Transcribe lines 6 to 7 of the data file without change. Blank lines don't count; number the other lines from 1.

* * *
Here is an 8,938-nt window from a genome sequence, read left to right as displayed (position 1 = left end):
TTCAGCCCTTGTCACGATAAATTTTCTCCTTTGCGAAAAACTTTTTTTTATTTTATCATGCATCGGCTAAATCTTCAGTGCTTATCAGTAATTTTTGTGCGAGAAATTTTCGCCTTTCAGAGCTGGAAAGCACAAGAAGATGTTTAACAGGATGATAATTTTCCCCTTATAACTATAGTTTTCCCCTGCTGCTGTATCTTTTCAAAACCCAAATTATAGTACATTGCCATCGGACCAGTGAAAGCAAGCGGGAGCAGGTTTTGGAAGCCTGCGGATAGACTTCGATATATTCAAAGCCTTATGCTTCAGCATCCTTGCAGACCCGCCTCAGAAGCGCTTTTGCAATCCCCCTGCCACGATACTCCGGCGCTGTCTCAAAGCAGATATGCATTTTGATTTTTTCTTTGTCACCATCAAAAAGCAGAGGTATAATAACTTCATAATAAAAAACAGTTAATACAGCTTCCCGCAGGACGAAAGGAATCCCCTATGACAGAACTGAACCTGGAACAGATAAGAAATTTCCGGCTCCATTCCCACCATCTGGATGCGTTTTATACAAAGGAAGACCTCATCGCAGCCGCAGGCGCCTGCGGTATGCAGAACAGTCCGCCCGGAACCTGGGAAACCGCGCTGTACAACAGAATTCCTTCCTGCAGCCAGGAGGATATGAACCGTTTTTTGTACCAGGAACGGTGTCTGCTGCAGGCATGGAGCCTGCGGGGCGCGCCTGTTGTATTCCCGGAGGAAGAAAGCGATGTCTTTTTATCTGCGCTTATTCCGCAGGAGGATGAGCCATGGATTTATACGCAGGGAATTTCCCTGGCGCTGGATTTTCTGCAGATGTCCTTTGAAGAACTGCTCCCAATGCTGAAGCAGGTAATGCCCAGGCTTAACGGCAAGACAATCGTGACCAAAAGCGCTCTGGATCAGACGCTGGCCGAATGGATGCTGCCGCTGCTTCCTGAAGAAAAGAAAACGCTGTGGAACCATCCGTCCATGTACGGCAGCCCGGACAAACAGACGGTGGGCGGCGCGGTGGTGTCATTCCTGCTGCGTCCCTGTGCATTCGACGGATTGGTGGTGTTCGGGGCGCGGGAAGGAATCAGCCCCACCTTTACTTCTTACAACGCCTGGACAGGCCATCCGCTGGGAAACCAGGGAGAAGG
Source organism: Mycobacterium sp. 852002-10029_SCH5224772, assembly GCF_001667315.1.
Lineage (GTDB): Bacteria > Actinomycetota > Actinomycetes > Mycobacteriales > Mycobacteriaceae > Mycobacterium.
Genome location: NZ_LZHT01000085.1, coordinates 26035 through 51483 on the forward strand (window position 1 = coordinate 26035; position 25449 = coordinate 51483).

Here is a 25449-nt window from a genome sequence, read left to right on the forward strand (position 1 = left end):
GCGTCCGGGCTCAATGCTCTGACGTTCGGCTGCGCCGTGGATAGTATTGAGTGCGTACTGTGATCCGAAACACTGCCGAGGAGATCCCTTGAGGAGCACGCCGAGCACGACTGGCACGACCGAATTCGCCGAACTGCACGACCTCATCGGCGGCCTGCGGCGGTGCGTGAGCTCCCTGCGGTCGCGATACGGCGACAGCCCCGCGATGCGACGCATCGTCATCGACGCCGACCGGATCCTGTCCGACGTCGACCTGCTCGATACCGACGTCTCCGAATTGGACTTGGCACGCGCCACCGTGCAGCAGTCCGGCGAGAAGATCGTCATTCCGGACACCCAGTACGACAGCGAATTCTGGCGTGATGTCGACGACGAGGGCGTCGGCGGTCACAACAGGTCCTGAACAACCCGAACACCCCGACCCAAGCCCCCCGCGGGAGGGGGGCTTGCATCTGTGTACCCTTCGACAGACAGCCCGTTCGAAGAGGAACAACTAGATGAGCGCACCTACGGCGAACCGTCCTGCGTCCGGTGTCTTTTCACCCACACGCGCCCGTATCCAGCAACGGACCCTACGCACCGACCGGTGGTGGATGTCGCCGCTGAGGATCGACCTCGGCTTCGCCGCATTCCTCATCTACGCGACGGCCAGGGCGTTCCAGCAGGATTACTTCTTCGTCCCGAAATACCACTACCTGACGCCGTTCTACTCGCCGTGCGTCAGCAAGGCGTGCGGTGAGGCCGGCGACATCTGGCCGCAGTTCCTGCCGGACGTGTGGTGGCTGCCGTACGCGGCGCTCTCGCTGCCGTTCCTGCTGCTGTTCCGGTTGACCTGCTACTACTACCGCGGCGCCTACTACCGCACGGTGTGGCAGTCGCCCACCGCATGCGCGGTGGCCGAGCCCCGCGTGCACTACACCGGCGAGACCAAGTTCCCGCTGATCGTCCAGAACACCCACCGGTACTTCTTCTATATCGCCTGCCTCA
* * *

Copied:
Here is a 25449-nt window from a genome sequence, read left to right on the forward strand (position 1 = left end):
GCGTCCGGGCTCAATGCTCTGACGTTCGGCTGCGCCGTGGATAGTATTGAGTGCGTACTGTGATCCGAAACACTGCCGAGGAGATCCCTTGAGGAGCACGCCGAGCACGACTGGCACGACCGAATTCGCCGAACTGCACGACCTCATCGGCGGCCTGCGGCGGTGCGTGAGCTCCCTGCGGTCGCGATACGGCGACAGCCCCGCGATGCGACGCATCGTCATCGACGCCGACCGGATCCTGTCCGACGTCGACCTGCTCGATACCGACGTCTCCGAATTGGACTTGGCACGCGCCACCGTGCAGCAGTCCGGCGAGAAGATCGTCATTCCGGACACCCAGTACGACAGCGAATTCTGGCGTGATGTCGACGACGAGGGCGTCGGCGGTCACAACAGGTCCTGAACAACCCGAACACCCCGACCCAAGCCCCCCGCGGGAGGGGGGCTTGCATCTGTGTACCCTTCGACAGACAGCCCGTTCGAAGAGGAACAACTAGATGAGCGCACCTACGGCGAACCGTCCTGCGTCCGGTGTCTTTTCACCCACACGCGCCCGTATCCAGCAACGGACCCTACGCACCGACCGGTGGTGGATGTCGCCGCTGAGGATCGACCTCGGCTTCGCCGCATTCCTCATCTACGCGACGGCCAGGGCGTTCCAGCAGGATTACTTCTTCGTCCCGAAATACCACTACCTGACGCCGTTCTACTCGCCGTGCGTCAGCAAGGCGTGCGGTGAGGCCGGCGACATCTGGCCGCAGTTCCTGCCGGACGTGTGGTGGCTGCCGTACGCGGCGCTCTCGCTGCCGTTCCTGCTGCTGTTCCGGTTGACCTGCTACTACTACCGCGGCGCCTACTACCGCACGGTGTGGCAGTCGCCCACCGCATGCGCGGTGGCCGAGCCCCGCGTGCACTACACCGGCGAGACCAAGTTCCCGCTGATCGTCCAGAACACCCACCGGTACTTCTTCTATATCGCCTGCCTCA